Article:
MATs (Monday Afternoon Talks)
3:30pm – 4:00pm, Akshara Viswanathan
Tracing the Milky Way’s ancient footsteps: Insights from chemodynamical investigations of bright and distant metal-poor stars
Galaxy formation and evolution is a complex process. The chemodynamical study of metal-poor stars in the Milky Way provides a unique and powerful way of unlocking the secrets of star formation, and the growth of galactic structures. Leveraging large datasets including Gaia’s precision astrometry, the Pristine survey’s metallicity estimates for low-metallicity stars and our own spectroscopic follow-up observations, we conduct comprehensive chemodynamical analyses of some of the most metal-poor stars in the Galaxy. Here I present the first spectroscopic follow-up of ~250 stars with predicted [Fe/H] < -2.5 (extremely metal-poor, EMP) in the Milky Way from this new dataset. We find that 75% of the stars have indeed [Fe/H] < -2.5, while all of them are very metal-poor ([Fe/H] < -2). This means a large improvement over the existing methods that search for EMP stars. Additionally, we probe further out into the outer galactic halo, going beyond 30 kpc. This resulted in the confirmation of three brightest members of the most metal-poor structure known in the universe, the C-19 stellar stream, one of which is 50 degrees away from the detected main body of the stream. Some of the EMP stars we discovered are on prograde disk-like orbits, which needs further investigation.
We also unveil an invaluable catalog of over 1,000 very metal-poor (VMP) stars from archival Gaia RVS spectra, with a significant portion lacking any literature parameters. This catalog serves as a treasure trove for high-resolution spectroscopic research, shedding light on VMP star characteristics across diverse Galactic regions. (https://ui.adsabs.harvard.edu/abs/2023arXiv230906137V/abstract)
Together, these works offer a fresh and comprehensive perspective on the Milky Way’s assembly and growth from a chemodynamical standpoint, utilizing bright and distant metal-poor stars as invaluable guides to the early universe.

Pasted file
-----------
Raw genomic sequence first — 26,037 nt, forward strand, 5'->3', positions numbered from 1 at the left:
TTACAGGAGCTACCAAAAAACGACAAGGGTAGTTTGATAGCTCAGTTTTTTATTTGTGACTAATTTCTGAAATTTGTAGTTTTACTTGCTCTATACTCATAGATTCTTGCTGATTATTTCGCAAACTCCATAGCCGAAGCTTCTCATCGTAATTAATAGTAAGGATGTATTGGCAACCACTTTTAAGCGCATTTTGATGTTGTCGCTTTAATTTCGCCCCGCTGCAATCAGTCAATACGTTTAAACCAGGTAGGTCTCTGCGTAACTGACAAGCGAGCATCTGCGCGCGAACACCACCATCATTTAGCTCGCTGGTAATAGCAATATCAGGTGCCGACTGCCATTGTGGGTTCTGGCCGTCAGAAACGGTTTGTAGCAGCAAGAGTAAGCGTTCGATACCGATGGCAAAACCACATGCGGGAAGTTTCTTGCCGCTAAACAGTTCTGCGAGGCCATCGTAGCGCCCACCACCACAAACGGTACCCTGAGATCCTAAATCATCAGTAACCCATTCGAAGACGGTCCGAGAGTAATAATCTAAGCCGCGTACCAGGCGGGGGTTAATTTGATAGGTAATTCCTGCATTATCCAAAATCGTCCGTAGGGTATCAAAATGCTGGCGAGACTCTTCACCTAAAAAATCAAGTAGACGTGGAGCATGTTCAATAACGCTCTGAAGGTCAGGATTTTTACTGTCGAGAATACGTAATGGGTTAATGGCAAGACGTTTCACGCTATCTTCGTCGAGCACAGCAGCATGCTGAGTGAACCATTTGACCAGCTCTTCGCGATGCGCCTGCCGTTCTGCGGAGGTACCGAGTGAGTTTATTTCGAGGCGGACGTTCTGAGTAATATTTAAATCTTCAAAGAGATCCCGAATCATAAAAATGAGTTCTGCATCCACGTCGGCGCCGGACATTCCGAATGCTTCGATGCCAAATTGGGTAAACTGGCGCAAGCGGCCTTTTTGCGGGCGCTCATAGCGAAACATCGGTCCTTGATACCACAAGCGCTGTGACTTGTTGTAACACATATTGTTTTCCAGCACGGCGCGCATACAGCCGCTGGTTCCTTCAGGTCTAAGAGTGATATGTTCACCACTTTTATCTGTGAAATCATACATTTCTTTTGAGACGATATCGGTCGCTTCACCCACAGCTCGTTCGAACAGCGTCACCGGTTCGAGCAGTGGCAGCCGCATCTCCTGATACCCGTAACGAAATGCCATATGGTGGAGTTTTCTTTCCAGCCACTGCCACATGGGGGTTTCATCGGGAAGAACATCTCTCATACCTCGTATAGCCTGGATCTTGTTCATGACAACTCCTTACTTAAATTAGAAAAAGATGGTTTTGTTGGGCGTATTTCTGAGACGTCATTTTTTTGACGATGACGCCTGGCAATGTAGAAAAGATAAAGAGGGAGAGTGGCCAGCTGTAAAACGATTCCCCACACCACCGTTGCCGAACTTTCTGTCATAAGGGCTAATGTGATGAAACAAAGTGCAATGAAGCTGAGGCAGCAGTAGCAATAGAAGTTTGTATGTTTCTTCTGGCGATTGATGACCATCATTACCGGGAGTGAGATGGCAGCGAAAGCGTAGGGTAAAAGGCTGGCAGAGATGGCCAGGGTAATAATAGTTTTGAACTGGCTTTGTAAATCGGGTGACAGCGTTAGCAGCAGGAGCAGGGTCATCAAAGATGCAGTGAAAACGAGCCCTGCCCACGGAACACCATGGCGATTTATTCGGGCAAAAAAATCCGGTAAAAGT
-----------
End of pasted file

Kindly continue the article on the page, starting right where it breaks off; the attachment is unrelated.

3:30pm – 4:00pm, Eltha Yu-Hsuan Teng
Revealing the drivers of CO-to-H2 conversion factor variation and its impact on star formation efficiency
Star formation in galaxies is governed by the amount of molecular gas and the efficiency that gas is converted into stars. However, assessing the amount of molecular gas relies on the CO-to-H2 conversion factor (α_CO), which is known to vary with molecular gas conditions like density, temperature, and dynamical state – the same conditions that also alter star formation efficiency. The variation of α_CO, particularly in galaxy centers where α_CO can drop by nearly an order of magnitude, thus causes major uncertainties in current molecular gas and star formation efficiency measurements. Using ALMA observations of multiple 12CO, 13CO, and C18O lines in several barred galaxy centers, we found that α_CO is primarily driven by CO opacity changes and therefore shows strong correlations with observables like velocity dispersion and 12CO/13CO line ratio. Motivated by these results, we have constructed a new α_CO prescription which accounts for emissivity effects in galaxy centers and verified it on a set of barred and non-barred galaxies with measured α_CO values from dust. Applying our new prescription to 65 galaxies from the PHANGS survey, we found an overall 3x higher star formation efficiency in barred galaxy centers than in non-barred centers, and such a trend is obscured when using a MW α_CO or other existing prescriptions. Our results suggest that the high star formation rates observed in barred centers are not simply due to an increased amount of molecular gas but also an enhanced star formation efficiency compared to non-barred centers or disk regions.
Hosts: Minghao Yue, Daniele Michilli